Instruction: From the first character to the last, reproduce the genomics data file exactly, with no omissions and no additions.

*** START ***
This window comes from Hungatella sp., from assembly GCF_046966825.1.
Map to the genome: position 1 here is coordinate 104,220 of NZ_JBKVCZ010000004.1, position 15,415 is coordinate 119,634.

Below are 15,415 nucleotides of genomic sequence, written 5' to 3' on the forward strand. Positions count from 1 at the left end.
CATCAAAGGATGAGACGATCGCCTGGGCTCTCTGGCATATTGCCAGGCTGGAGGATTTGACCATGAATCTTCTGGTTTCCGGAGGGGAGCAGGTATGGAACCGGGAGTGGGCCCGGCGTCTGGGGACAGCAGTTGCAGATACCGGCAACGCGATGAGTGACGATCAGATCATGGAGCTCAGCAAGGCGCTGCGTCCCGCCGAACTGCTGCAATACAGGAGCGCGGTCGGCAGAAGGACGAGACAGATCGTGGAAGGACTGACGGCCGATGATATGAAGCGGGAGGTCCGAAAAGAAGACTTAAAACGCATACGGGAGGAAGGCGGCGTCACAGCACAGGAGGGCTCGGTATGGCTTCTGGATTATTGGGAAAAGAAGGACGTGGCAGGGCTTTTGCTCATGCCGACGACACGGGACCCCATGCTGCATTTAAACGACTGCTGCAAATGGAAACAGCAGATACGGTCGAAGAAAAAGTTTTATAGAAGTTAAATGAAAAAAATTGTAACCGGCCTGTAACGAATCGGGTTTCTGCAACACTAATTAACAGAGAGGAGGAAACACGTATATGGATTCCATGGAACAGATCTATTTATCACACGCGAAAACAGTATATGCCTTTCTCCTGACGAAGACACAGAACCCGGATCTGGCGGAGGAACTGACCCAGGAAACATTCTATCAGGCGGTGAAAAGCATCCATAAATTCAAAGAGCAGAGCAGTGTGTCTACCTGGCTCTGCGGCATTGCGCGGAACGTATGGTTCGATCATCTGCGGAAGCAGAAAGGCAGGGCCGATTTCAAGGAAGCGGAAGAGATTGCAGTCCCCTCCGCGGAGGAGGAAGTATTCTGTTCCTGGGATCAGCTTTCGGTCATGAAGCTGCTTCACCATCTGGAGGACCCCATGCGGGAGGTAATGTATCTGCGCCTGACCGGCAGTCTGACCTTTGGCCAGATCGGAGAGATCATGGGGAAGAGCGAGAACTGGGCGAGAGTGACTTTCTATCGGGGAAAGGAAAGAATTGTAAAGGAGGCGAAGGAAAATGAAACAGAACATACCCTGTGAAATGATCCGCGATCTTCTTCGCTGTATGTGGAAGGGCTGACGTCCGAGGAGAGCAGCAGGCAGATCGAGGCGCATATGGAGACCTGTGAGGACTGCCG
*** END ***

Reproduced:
This window comes from Hungatella sp., from assembly GCF_046966825.1.
Map to the genome: position 1 here is coordinate 104,220 of NZ_JBKVCZ010000004.1, position 15,415 is coordinate 119,634.

Below are 15,415 nucleotides of genomic sequence, written 5' to 3' on the forward strand. Positions count from 1 at the left end.
CATCAAAGGATGAGACGATCGCCTGGGCTCTCTGGCATATTGCCAGGCTGGAGGATTTGACCATGAATCTTCTGGTTTCCGGAGGGGAGCAGGTATGGAACCGGGAGTGGGCCCGGCGTCTGGGGACAGCAGTTGCAGATACCGGCAACGCGATGAGTGACGATCAGATCATGGAGCTCAGCAAGGCGCTGCGTCCCGCCGAACTGCTGCAATACAGGAGCGCGGTCGGCAGAAGGACGAGACAGATCGTGGAAGGACTGACGGCCGATGATATGAAGCGGGAGGTCCGAAAAGAAGACTTAAAACGCATACGGGAGGAAGGCGGCGTCACAGCACAGGAGGGCTCGGTATGGCTTCTGGATTATTGGGAAAAGAAGGACGTGGCAGGGCTTTTGCTCATGCCGACGACACGGGACCCCATGCTGCATTTAAACGACTGCTGCAAATGGAAACAGCAGATACGGTCGAAGAAAAAGTTTTATAGAAGTTAAATGAAAAAAATTGTAACCGGCCTGTAACGAATCGGGTTTCTGCAACACTAATTAACAGAGAGGAGGAAACACGTATATGGATTCCATGGAACAGATCTATTTATCACACGCGAAAACAGTATATGCCTTTCTCCTGACGAAGACACAGAACCCGGATCTGGCGGAGGAACTGACCCAGGAAACATTCTATCAGGCGGTGAAAAGCATCCATAAATTCAAAGAGCAGAGCAGTGTGTCTACCTGGCTCTGCGGCATTGCGCGGAACGTATGGTTCGATCATCTGCGGAAGCAGAAAGGCAGGGCCGATTTCAAGGAAGCGGAAGAGATTGCAGTCCCCTCCGCGGAGGAGGAAGTATTCTGTTCCTGGGATCAGCTTTCGGTCATGAAGCTGCTTCACCATCTGGAGGACCCCATGCGGGAGGTAATGTATCTGCGCCTGACCGGCAGTCTGACCTTTGGCCAGATCGGAGAGATCATGGGGAAGAGCGAGAACTGGGCGAGAGTGACTTTCTATCGGGGAAAGGAAAGAATTGTAAAGGAGGCGAAGGAAAATGAAACAGAACATACCCTGTGAAATGATCCGCGATCTTCTTCGCTGTATGTGGAAGGGCTGACGTCCGAGGAGAGCAGCAGGCAGATCGAGGCGCATATGGAGACCTGTGAGGACTGCCG